Knott, F. and Lewis, C. and Williams, T. (1995) Sibling interaction of children with learning disabilities: a comparison of autism and downs-syndrome. Journal of Child Psychology and Psychiatry, 36 (6). pp. 965-976. ISSN 1469-7610Full text not available from this repository.
Two potentially contrasting hypotheses can be generated about sibling interactions involving a child with Down's syndrome or autism. Research on siblings would predict that learning disabled children adopt responsive roles. Studies of children with autism would predict impoverished interactions. Home observations were conducted on 30 sibling pairs involving children with autism or Down's syndrome. Both hypotheses were partially supported. All learning disabled children engaged in frequent bouts of interaction, usually directed by their sibling. While children with autism engaged in fewer bouts and imitated less, they did reciprocate their siblings' initiations. Sibling encounters provide a unique opportunity for such children to learn about social relationships.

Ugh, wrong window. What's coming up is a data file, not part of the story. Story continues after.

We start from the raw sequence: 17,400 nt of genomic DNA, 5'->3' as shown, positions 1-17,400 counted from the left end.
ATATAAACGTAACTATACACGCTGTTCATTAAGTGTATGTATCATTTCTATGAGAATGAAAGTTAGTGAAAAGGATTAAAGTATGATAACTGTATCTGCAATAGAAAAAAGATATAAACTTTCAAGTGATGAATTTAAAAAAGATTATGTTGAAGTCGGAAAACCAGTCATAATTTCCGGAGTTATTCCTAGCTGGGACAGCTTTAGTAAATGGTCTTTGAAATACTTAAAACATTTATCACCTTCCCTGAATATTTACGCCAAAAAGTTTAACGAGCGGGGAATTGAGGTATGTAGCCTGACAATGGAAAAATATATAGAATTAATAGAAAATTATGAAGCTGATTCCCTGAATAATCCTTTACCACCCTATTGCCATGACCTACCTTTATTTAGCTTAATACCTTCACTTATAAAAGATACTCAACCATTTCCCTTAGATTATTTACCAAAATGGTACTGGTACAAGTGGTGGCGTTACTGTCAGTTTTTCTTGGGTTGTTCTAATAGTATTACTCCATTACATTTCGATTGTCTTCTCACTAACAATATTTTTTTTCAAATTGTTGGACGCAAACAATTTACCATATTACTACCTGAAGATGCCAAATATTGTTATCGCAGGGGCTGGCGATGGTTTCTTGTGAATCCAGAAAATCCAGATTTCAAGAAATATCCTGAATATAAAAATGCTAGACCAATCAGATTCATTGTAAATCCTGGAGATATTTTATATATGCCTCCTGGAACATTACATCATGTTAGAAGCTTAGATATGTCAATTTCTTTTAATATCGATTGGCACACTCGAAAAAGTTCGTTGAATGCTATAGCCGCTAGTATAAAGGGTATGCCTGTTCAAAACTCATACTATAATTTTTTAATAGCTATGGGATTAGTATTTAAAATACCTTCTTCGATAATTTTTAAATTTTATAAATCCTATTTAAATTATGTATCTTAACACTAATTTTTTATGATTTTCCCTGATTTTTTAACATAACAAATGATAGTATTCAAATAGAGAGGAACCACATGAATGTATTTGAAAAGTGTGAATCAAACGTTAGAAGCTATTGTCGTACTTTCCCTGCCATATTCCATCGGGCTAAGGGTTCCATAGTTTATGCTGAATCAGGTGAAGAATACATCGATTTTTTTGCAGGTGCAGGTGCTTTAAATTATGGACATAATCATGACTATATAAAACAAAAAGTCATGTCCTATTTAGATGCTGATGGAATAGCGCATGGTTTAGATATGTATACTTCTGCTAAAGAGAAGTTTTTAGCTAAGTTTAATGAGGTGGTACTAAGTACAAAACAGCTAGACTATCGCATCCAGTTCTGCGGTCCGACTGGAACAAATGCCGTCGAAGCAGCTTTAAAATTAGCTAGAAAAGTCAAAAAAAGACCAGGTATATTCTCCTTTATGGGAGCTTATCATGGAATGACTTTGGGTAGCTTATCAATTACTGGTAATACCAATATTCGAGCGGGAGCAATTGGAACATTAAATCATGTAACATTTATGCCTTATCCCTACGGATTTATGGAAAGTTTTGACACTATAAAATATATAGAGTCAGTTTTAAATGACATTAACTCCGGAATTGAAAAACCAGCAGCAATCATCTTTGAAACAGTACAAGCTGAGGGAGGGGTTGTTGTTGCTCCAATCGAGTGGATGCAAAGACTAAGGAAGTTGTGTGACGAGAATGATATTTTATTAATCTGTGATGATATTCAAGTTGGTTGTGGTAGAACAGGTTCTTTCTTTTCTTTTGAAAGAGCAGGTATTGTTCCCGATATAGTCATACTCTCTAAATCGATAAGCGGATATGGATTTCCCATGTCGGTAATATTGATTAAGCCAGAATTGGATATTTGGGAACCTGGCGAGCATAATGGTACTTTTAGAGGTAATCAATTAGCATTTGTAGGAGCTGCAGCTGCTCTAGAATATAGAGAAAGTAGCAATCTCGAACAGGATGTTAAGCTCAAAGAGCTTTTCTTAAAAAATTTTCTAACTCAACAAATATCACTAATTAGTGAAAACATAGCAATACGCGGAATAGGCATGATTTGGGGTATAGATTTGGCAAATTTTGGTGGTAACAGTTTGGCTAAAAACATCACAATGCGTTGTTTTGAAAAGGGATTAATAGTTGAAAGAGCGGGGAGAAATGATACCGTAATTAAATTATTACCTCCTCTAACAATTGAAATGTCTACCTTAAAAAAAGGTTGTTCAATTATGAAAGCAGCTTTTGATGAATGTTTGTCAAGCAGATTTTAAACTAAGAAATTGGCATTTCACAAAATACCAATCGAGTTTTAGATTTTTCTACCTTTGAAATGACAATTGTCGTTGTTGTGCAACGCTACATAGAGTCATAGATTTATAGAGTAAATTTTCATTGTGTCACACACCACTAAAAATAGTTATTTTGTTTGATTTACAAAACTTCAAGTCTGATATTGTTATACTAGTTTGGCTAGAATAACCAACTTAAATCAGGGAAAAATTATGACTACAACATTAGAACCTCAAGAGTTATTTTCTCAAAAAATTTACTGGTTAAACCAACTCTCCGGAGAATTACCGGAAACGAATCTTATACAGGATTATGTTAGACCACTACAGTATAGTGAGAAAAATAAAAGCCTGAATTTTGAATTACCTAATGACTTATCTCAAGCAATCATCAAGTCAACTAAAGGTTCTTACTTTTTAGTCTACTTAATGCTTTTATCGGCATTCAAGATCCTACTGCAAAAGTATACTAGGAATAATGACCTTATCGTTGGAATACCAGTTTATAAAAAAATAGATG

|Journal or Publication Title:||Journal of Child Psychology and Psychiatry|
|Subjects:||B Philosophy. Psychology. Religion > BF Psychology|
|Departments:||Faculty of Science and Technology > Psychology|
Faculty of Arts & Social Sciences > Sociology
|Deposited On:||04 Nov 2008 16:44|
|Last Modified:||03 Nov 2015 14:13|
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